Medical Assistant Certification

Medical assistants are unlicensed personnel who perform routine administrative and clinical tasks in hospitals, clinics, and physician offices. They work under the supervision of licensed medical personnel, such as physicians, nurse practitioners, and physician assistants. Although most medical assistants have completed postsecondary education, some states allow them to begin working after completing on-the-job training. Many states have certification programs for medical assistants.

Medical Assistant Salary

In the United States, the median salary for a medical assistant is $16.17 per hour. This means that half of all medical assistants earn less than this amount and half earn more. The top 10% of earners make more than $21.65 per hour, while the bottom 10% make less than $11.64 per hour.

Medical Assistant Job Outlook

Medical assistants are in demand and the job outlook is positive. The median salary for medical assistants was $34,800 in 2017, according to the Bureau of Labor Statistics. Medical assistants with certification may earn a higher salary. The job outlook for medical assistants is expected to grow by 29% from 2016 to 2026, much faster than the average for all occupations, according to the BLS.

Medical Assistant Career Paths

Medical assistants are in high demand and the job outlook is favorable. The Bureau of Labor Statistics estimates that employment of medical assistants will grow by 23 percent from 2016 to 2026, much faster than the average for all occupations. This growth is due to the increasing number of aging baby boomers who are staying active and requiring more medical care.

There are many different career paths a medical assistant can take. Some medical assistants choose to specialize in a certain area, such as pediatrics or optometry. Others may choose to work in a hospital setting or a private physician’s office. Some medical assistants may also choose to become certified, which can lead to higher salaries and more opportunities for advancement.

No matter which career path you choose, you can be sure that you will be making a difference in the lives of others.

Frequently Asked Questions about Medical Assistants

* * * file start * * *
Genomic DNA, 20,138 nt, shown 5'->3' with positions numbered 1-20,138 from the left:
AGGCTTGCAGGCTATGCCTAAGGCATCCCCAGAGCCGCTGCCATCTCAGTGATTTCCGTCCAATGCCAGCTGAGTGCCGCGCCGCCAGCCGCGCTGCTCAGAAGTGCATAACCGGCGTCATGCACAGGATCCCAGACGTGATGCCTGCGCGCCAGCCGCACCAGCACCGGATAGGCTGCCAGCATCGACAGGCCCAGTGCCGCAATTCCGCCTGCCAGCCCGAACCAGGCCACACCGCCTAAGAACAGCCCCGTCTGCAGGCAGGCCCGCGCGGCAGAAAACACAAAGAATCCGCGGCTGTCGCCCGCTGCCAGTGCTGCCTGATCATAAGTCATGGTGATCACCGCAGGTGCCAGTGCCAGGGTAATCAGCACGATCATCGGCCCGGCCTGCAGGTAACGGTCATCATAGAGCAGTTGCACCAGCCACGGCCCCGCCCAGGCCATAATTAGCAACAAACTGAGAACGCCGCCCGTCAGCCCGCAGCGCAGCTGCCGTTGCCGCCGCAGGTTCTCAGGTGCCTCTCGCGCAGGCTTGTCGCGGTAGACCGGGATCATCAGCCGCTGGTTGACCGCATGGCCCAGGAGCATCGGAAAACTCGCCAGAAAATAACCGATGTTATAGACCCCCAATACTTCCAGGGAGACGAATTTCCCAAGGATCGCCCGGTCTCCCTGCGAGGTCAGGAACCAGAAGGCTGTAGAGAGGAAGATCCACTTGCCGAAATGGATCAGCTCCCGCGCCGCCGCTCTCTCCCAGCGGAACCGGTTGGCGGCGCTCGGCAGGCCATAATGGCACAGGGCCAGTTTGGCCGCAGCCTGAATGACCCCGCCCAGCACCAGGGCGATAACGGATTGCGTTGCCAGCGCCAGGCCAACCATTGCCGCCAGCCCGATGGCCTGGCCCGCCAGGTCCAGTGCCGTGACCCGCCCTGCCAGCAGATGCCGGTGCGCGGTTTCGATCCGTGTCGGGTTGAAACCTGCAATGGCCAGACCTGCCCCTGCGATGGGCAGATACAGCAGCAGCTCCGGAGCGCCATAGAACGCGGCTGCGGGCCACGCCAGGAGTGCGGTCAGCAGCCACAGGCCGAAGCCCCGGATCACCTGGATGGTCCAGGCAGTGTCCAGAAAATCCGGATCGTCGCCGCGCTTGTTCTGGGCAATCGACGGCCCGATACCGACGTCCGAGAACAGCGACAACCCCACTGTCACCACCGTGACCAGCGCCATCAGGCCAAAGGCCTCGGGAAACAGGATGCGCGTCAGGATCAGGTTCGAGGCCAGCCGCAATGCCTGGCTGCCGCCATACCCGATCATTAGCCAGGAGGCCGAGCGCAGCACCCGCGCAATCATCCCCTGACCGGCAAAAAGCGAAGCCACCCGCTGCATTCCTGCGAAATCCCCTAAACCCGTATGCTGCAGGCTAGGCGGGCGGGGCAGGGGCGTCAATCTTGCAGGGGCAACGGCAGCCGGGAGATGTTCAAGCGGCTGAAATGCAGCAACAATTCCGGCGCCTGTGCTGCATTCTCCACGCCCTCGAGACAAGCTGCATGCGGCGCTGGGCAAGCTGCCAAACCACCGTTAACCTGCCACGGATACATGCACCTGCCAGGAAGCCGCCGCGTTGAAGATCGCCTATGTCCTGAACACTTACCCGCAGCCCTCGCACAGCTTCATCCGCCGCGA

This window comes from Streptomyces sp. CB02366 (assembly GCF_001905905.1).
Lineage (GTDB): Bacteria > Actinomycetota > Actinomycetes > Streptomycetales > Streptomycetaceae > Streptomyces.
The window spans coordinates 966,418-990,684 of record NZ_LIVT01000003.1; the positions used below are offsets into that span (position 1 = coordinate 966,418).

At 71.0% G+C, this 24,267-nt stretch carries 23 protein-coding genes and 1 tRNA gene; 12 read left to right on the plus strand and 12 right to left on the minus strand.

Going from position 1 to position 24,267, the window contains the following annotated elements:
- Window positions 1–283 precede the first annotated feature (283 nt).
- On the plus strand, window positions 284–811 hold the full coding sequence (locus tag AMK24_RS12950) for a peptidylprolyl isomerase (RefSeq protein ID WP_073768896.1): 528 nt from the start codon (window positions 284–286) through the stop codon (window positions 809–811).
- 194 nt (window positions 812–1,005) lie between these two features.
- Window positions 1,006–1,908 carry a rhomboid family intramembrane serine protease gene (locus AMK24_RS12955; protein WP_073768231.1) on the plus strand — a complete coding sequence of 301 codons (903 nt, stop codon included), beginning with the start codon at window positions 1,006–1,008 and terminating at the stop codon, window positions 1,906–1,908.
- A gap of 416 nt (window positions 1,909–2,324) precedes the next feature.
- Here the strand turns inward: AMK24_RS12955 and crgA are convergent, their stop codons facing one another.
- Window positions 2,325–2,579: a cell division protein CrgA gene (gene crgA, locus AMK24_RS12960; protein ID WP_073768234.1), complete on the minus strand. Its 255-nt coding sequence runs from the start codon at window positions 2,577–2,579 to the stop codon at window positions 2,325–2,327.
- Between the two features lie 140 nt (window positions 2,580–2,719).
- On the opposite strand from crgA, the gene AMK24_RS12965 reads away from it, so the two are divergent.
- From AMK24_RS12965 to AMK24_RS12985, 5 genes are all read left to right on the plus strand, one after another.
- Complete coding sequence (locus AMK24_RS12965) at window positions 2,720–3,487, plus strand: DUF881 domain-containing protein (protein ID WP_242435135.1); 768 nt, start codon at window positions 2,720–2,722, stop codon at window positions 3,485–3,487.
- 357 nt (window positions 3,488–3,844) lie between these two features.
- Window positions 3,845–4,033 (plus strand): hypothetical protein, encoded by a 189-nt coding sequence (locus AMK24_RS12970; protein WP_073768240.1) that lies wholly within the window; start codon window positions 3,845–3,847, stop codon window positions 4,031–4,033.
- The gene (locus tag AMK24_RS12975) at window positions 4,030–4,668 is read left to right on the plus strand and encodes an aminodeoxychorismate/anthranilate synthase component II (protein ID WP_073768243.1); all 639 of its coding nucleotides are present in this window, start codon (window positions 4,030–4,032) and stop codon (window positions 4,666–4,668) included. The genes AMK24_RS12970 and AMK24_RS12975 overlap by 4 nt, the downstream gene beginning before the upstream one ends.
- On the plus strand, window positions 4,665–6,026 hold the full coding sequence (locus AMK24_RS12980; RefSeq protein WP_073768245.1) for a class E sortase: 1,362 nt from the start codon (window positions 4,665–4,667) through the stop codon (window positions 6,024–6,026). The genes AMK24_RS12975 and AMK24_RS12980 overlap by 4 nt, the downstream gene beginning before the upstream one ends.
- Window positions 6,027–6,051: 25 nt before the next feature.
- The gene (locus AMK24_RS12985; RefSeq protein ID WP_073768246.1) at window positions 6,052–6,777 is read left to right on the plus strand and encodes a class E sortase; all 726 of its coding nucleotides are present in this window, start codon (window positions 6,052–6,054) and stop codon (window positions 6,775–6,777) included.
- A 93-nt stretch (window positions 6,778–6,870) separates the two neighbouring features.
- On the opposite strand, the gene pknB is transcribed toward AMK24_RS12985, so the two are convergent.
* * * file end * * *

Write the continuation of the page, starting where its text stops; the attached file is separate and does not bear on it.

Medical assistants are in high demand due to the increasing need for medical care in the U.S. With an aging population and the implementation of the Affordable Care Act medical assistants are needed now more than ever. If you’re thinking about becoming a medical assistant, you probably have some questions about the profession. Here are some answers to frequently asked questions about medical assistants.

What does a medical assistant do?
A medical assistant is a versatile allied health professional that performs both clinical and administrative duties in a healthcare setting. Clinical duties may include taking patient histories and vital signs, preparing patients for examination, assisting with procedures, and collecting and processing laboratory specimens. Administrative duties may include scheduling appointments, maintaining medical records billing and coding insurance forms, and handling correspondence.

How much does a medical assistant make?
Medical assistants earn a median salary of $30,590 per year, or $14.68 per hour according to the latest data from the U.S. Bureau of Labor Statistics. Salary varies based on experience, education, geographic location, and type of employer.

How do I become a medical assistant?
There are several ways to become a medical assistant. Some states require certification or licensure, while others do not. The best way to find out how to become a medical assistant in your state is to contact your state’s Board of Medical Examiners or Department of Health for more information.

10 Best Cities for Medical Assistants

Medical assistants are in demand in many cities across the United States. The following are 10 of the best cities for medical assistants, based on job openings, average salary, and quality of life:

1. NYC
2. Los Angeles, CA
3. Chicago, IL
4. Houston, TX
5. Phoenix, AZ
6. Philadelphia, PA
7. San Antonio, TX
8. San Diego, CA
9. Dallas, TX
10. Indianapolis, IN


In conclusion, medical assistants can expect to earn a salary that is commensurate with their experience and education. With the right training and experience, medical assistants can earn a good salary and enjoy job security in a growing field.